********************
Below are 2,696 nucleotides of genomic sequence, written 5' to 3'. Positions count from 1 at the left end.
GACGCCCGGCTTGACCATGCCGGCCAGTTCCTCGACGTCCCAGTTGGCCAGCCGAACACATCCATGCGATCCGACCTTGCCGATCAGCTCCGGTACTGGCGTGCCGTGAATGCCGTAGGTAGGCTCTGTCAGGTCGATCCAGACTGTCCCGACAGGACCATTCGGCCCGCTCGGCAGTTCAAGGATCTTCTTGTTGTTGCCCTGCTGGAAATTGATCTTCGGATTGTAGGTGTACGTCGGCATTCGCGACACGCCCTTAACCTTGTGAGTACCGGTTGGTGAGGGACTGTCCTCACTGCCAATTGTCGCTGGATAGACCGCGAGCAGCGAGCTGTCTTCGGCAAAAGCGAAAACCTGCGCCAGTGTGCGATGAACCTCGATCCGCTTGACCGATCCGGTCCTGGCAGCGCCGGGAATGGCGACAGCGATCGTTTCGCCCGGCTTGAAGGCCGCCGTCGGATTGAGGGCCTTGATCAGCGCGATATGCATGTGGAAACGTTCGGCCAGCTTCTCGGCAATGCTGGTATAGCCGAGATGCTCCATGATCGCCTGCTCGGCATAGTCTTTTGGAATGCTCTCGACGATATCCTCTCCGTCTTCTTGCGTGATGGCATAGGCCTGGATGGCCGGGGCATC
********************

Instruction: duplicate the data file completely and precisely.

Below are 2,696 nucleotides of genomic sequence, written 5' to 3'. Positions count from 1 at the left end.
GACGCCCGGCTTGACCATGCCGGCCAGTTCCTCGACGTCCCAGTTGGCCAGCCGAACACATCCATGCGATCCGACCTTGCCGATCAGCTCCGGTACTGGCGTGCCGTGAATGCCGTAGGTAGGCTCTGTCAGGTCGATCCAGACTGTCCCGACAGGACCATTCGGCCCGCTCGGCAGTTCAAGGATCTTCTTGTTGTTGCCCTGCTGGAAATTGATCTTCGGATTGTAGGTGTACGTCGGCATTCGCGACACGCCCTTAACCTTGTGAGTACCGGTTGGTGAGGGACTGTCCTCACTGCCAATTGTCGCTGGATAGACCGCGAGCAGCGAGCTGTCTTCGGCAAAAGCGAAAACCTGCGCCAGTGTGCGATGAACCTCGATCCGCTTGACCGATCCGGTCCTGGCAGCGCCGGGAATGGCGACAGCGATCGTTTCGCCCGGCTTGAAGGCCGCCGTCGGATTGAGGGCCTTGATCAGCGCGATATGCATGTGGAAACGTTCGGCCAGCTTCTCGGCAATGCTGGTATAGCCGAGATGCTCCATGATCGCCTGCTCGGCATAGTCTTTTGGAATGCTCTCGACGATATCCTCTCCGTCTTCTTGCGTGATGGCATAGGCCTGGATGGCCGGGGCATC